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How long do scaffolding boards last?


 
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Kiwi_Ed
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PostPosted: Wed Feb 24, 2016 9:29 am    Post subject: How long do scaffolding boards last? Reply with quote

Hello all,

I did a search but couldn't find this discussed anywhere in precise details:

How long do scaffolding boards last used as raised beds?

We are thinking of building raised beds this year. We have had mixed success with conventional vegetable beds in the last 10 years, but after seeing the garden being completely waterlogged during last summer and even more so during this winter (so great to see the sun in these last few days!) we have made up our minds that we need some raised beds to hopefully get some better drainage in the beds.

We were thinking of using scaffolding boards (about 5 per 8ft length here in West Kerry) but was advised by a guy making polytunnels to use pressure treated 9x2s (20 per 16ft lengths). This being double the price, but also double the thickness and treated so should last at least twice as long. Looking from that perspective they work out at more or less the same price/year.

Anyway: an obvious downside of treated wood is the possibility of chemicals leaching into the soil and ending up in our food. One of the reasons of growing (some of) our own food is to avoid the food being chemically treated, so this is obviously an issue..

Also spending twice the amount of money at once is a thing to be considered as well.

We have also been thinking about the recycled black sheets called Stockboard. But I don't know the price of those (if anybody knows: I'd love to find out!). This should theoretically last a lifetime..

So to make a long story short(er) and because there are tons of people using untreated scaffolding boards for their raised beds I was hoping somebody would have used them long enough to know when they start to rot in our lovely damp Irish conditions.
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Kiwi_Ed
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PostPosted: Wed Feb 24, 2016 9:33 am    Post subject: Stockboard Reply with quote

Shocked Just rang a company selling stockboard: 82 for a 8x4x1/2" sheet Shocked

Not going to happen in a while.. Confused
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tagwex
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PostPosted: Wed Feb 24, 2016 12:58 pm    Post subject: Reply with quote

Those scaffold boards lifespan will depend on how hard a life they had on a building site and how they were stored. No matter what timber you get and how much you pay for it and how well treated it is, one thing is guaranteed, it will rot.

Spend the extra and make your beds as in the picture below. done for life. You can thank me in the time honoured tradition!!!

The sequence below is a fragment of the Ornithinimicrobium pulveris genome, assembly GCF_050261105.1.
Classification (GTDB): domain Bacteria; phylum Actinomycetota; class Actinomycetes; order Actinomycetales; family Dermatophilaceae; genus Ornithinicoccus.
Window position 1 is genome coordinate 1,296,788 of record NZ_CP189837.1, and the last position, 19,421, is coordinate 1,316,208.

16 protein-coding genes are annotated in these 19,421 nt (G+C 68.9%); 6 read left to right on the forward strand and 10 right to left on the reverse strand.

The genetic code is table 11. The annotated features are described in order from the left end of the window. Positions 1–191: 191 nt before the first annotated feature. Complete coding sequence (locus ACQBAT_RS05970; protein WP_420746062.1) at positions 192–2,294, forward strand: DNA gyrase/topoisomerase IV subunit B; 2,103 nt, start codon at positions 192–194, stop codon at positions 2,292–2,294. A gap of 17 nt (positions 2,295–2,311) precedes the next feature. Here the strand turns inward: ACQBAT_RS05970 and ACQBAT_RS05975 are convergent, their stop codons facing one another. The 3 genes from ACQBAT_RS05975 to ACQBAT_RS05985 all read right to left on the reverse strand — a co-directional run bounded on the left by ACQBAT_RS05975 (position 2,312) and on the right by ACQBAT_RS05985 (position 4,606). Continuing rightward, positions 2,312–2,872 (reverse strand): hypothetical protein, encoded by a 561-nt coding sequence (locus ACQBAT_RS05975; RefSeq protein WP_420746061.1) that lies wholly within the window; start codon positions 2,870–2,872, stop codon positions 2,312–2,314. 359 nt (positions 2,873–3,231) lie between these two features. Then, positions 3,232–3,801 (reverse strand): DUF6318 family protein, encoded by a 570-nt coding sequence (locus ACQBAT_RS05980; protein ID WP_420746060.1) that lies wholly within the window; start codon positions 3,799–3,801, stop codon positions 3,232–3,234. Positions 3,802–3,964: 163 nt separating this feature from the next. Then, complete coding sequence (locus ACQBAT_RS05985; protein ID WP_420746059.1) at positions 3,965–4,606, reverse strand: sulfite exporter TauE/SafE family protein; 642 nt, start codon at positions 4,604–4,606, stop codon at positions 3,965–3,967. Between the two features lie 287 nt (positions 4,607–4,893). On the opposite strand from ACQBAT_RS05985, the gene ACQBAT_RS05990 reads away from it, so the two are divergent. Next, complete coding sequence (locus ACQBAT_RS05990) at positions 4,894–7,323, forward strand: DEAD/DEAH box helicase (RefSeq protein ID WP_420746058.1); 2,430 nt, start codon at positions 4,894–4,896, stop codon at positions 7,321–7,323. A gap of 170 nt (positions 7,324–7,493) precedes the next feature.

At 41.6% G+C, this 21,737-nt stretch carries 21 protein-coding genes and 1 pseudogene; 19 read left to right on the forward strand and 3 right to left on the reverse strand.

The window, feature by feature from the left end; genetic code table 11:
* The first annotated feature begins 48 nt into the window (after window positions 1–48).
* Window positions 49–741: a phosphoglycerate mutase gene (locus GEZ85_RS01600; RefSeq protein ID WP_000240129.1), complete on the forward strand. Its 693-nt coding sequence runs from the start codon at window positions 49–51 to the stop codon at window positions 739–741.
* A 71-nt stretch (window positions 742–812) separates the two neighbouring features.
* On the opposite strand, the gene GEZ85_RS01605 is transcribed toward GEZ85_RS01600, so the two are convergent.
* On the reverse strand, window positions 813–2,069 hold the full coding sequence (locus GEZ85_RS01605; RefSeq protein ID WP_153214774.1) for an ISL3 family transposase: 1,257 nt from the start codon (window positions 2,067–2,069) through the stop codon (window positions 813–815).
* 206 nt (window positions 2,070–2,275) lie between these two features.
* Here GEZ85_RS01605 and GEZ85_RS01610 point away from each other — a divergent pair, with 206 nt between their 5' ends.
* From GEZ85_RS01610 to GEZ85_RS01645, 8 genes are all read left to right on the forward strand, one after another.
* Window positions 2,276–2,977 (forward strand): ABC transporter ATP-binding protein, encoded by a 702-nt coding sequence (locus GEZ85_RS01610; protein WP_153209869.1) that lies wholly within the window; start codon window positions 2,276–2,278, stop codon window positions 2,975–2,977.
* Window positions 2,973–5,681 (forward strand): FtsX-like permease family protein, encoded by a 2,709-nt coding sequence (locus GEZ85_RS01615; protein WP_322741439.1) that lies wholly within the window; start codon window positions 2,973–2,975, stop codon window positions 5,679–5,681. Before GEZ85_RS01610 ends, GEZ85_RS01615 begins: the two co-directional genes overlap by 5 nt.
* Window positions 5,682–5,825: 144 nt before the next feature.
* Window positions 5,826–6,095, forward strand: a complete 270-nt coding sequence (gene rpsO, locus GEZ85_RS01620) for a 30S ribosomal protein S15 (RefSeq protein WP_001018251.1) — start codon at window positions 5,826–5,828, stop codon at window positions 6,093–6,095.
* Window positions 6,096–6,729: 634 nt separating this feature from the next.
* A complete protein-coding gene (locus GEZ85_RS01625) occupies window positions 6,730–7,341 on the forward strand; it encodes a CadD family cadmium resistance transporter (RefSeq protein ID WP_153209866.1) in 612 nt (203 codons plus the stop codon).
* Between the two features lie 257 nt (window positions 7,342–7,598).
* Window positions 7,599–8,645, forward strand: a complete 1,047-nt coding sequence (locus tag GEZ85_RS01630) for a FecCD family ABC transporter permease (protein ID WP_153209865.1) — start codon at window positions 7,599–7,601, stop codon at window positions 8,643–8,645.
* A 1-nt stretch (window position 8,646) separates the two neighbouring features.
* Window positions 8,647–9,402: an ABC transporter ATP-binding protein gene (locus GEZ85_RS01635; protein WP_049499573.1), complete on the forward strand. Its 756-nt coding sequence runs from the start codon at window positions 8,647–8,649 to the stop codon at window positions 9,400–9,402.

RAISED BED.jpg
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RAISED BED.jpg



_________________
Its my field. Its my child. I nursed it. I nourished it. I saw to its every want. I dug the rocks out of it with my bare hands and I made a living thing of it!

This boy can really sing http://youtu.be/Dgv78D2duBE


Last edited by tagwex on Thu Feb 25, 2016 12:37 am; edited 1 time in total
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Kiwi_Ed
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PostPosted: Wed Feb 24, 2016 12:59 pm    Post subject: Reply with quote

Hi tagwex, What is that made of: concrete?

Thanks!
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Greengage
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PostPosted: Wed Feb 24, 2016 7:17 pm    Post subject: Reply with quote

4 years 6 months 3 days 14 hours and 58 seconds, How long is a piece of string.
I have some 10 years but it depends on lots of things.
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tagwex
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PostPosted: Thu Feb 25, 2016 12:42 am    Post subject: Reply with quote

Yes it's concrete fencing. Cheap as chips!

The posts are known as 'H' posts and the boards are known as gravel boards. Go into any housing estate and you will usually see them. Ordinarily timber panels are slotted into the recesses in the posts which then sit on the gravel boards keeping the timber off the wet ground. Any decent builders merchants have them.

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Its my field. Its my child. I nursed it. I nourished it. I saw to its every want. I dug the rocks out of it with my bare hands and I made a living thing of it!

This boy can really sing http://youtu.be/Dgv78D2duBE


Last edited by tagwex on Thu Feb 25, 2016 9:30 am; edited 1 time in total
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Kiwi_Ed